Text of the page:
Author: Roger CicalaSee the entire post on the LensRentals Blog. For more information on the lens, see Bryan's full review.
I like to start articles by stating my expectations, because, like everyone, my expectations going in color my opinion after seeing the results. Given Canon’s recent series of home-run lens upgrades, I expected the Canon EF 24-105mm f/4 IS II would be a superb lens. I was particularly expecting improvement at 105mm, which was the weak point of the original lens.
And, I usually put my conclusions at the start of an article so those of you who don’t like MTF graphs and spirited discussion about optical results don’t have to scroll down to the bottom. The new Mk II version is a bit better than the original version, but I was expecting a lot more. I wouldn’t rush out and upgrade from the 24-105mm f/4 IS if your goal is amazingly better optics. There may be other reasons to do so, but optics is not it.
Samyang Optics just announced the global availability and price of its long-awaited premium lens line-up, Samyang XP 14mm F2.4 and 85mm F1.2!Note from T-D-P: The lenses are not yet available for preorder. Stay tuned.
This series is known for its excellence in performance with unprecedented resolving power, matched with 50 megapixels photo and 8K video productions.
The lenses are available in Canon mount and will be on the market from December. The recommended retail price is EUR 949.00.
The EOS-1D X Mark II has won rave reviews since its launch back in February 2016 and to help users get more from its incredibly advanced focusing system, Canon has produced a handy downloadable AF Setting Guidebook for smartphone and tablets.Download the Canon EOS-1D X Mark II AF Setting Guidebook via the Canon Professional Network.
Corrects a phenomenon in which when using the camera with the EF 70-300mm f/4-5.6 IS II USM lens, even if lens aberration correction is set to "Enable", correction will not be applied.Canon DSLR Firmware Updates Available
|EOS-1D Mark IV||1.1.5|
|EOS 5D Mark III||1.3.4|
|EOS Rebel T5i||1.1.5|
|EOS Rebel T4i||1.0.5|
|EOS Rebel T3i||1.0.3|
|EOS Rebel T2i||1.1.0|
|EOS Rebel T1i||1.1.2|
|EOS Rebel T6||1.0.2|
|EOS Rebel T5||1.0.2|
|EOS Rebel T3||1.0.6|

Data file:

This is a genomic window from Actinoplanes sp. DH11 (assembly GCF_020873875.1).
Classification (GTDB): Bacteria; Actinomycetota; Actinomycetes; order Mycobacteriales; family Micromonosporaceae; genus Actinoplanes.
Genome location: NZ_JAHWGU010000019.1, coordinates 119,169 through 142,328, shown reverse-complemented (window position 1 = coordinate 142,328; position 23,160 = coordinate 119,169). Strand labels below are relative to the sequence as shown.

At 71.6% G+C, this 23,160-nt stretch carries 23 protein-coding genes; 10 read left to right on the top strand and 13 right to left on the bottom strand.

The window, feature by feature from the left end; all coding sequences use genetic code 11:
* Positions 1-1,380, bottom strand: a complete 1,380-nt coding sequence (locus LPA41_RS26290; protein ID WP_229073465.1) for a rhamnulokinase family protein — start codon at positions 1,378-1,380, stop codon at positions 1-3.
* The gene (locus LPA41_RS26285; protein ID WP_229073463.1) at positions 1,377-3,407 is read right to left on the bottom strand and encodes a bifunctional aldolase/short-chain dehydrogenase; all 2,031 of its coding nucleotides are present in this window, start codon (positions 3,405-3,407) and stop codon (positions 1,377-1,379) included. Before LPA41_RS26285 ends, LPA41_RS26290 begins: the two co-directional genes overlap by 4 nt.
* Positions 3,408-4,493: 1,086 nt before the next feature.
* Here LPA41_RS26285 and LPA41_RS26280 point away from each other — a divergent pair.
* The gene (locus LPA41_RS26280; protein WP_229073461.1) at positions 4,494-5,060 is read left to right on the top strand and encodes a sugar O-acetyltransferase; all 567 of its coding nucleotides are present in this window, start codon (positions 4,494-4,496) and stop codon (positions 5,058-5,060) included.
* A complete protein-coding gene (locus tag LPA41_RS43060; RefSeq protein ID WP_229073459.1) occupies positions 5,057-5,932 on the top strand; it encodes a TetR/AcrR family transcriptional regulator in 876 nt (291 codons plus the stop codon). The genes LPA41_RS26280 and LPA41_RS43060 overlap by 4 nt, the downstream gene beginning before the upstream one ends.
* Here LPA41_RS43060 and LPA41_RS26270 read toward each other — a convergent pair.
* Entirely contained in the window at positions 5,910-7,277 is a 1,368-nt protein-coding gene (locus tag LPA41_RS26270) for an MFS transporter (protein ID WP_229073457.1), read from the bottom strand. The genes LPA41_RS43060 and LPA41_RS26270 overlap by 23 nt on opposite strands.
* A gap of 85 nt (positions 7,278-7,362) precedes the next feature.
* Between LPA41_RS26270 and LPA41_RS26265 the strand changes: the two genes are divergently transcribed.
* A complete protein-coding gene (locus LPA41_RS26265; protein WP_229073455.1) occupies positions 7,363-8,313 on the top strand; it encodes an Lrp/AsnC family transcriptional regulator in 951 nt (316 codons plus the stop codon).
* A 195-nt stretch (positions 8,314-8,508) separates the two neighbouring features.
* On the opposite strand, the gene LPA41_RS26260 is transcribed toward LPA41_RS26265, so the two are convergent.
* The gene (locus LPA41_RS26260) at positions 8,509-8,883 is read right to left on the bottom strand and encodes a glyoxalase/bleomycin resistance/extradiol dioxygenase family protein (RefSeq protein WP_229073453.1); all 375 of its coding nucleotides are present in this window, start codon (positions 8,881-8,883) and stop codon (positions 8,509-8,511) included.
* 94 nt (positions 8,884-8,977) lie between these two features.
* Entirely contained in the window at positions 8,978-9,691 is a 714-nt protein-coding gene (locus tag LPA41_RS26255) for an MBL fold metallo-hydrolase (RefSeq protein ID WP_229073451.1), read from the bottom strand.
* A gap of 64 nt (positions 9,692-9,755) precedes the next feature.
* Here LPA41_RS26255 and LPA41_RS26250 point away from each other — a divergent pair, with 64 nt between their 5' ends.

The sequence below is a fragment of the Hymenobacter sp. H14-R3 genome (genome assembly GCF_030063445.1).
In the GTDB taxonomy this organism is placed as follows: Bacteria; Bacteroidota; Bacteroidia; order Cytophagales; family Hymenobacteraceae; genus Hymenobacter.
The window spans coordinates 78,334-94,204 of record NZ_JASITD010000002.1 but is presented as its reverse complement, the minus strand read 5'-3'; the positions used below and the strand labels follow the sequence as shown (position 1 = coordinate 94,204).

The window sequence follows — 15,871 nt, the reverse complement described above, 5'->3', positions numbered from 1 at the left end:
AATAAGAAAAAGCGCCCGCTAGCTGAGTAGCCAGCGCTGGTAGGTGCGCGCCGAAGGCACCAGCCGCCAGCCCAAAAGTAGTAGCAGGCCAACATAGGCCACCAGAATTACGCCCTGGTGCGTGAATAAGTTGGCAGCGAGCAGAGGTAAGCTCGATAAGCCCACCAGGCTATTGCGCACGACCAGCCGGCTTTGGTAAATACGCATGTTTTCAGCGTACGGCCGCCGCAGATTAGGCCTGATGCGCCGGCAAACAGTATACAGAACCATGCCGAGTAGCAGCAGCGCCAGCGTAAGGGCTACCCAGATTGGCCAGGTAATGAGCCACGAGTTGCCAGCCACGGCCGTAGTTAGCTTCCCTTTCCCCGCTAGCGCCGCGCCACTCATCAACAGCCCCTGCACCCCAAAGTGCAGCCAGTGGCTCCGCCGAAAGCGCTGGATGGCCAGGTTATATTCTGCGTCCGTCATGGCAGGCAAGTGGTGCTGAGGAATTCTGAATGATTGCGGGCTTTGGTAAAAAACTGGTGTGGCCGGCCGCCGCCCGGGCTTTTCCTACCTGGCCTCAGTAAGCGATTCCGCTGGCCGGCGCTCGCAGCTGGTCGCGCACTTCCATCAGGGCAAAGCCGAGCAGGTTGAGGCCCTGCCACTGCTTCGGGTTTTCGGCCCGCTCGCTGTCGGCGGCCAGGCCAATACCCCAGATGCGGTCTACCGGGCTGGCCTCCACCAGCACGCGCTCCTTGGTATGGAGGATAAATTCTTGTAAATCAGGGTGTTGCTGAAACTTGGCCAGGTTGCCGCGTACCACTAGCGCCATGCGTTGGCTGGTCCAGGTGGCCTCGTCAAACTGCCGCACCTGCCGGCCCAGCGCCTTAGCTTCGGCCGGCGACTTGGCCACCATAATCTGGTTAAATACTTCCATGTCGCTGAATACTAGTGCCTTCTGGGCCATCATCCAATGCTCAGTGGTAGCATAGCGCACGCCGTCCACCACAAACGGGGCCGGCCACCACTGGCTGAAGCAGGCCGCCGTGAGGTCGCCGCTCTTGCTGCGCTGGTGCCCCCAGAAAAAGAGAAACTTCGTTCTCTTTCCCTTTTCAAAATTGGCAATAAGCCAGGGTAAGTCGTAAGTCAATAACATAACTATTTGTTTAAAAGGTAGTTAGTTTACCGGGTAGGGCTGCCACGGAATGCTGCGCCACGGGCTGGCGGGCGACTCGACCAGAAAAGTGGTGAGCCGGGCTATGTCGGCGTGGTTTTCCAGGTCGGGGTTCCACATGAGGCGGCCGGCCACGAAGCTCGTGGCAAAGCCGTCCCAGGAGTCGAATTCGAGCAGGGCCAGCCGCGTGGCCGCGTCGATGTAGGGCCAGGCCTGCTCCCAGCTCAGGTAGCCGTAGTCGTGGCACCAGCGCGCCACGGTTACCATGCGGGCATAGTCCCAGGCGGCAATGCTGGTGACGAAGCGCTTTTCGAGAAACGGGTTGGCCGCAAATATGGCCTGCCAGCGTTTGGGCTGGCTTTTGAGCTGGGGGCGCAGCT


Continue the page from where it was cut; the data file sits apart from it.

|EOS Rebel SL1||1.0.1|
by Eric StonerSee the entire article on the Canon Digital Learning Center.
In my last article “Top Tips for Small Product Photography” I shared with you some very simple techniques and ideas centered around making your product photography stand out from the pack. Whether you’re selling your products online or in person, it’s helpful to have great product photos. The problem for many is that hiring a professional photographer to do this type of work can be costly, time consuming and even more importantly, the final images may not convey your artistic vision. So the old adage of “if you want something done right, do it yourself” comes into play.
The focus of my last article was predominantly based on the premise of using natural light to illuminate your product. It’s free and you can accomplish a lot by simply using window light and reflectors.
This time around I want to expand your palette by introducing flash into the mix. There are several advantages to using flash over window light including the ability to work just about anywhere, anytime and shape the light in limitless ways to enhance your product. There’s no need to rely on daylight so for those of you who “burn the midnight oil,” this is a perfect option for you. In addition, using flash will significantly reduce the chance of blur from camera shake and with the wireless flash options that exist in the Canon system and a plethora of light modifiers available, you’ve got plenty of opportunity to be creative with your lighting.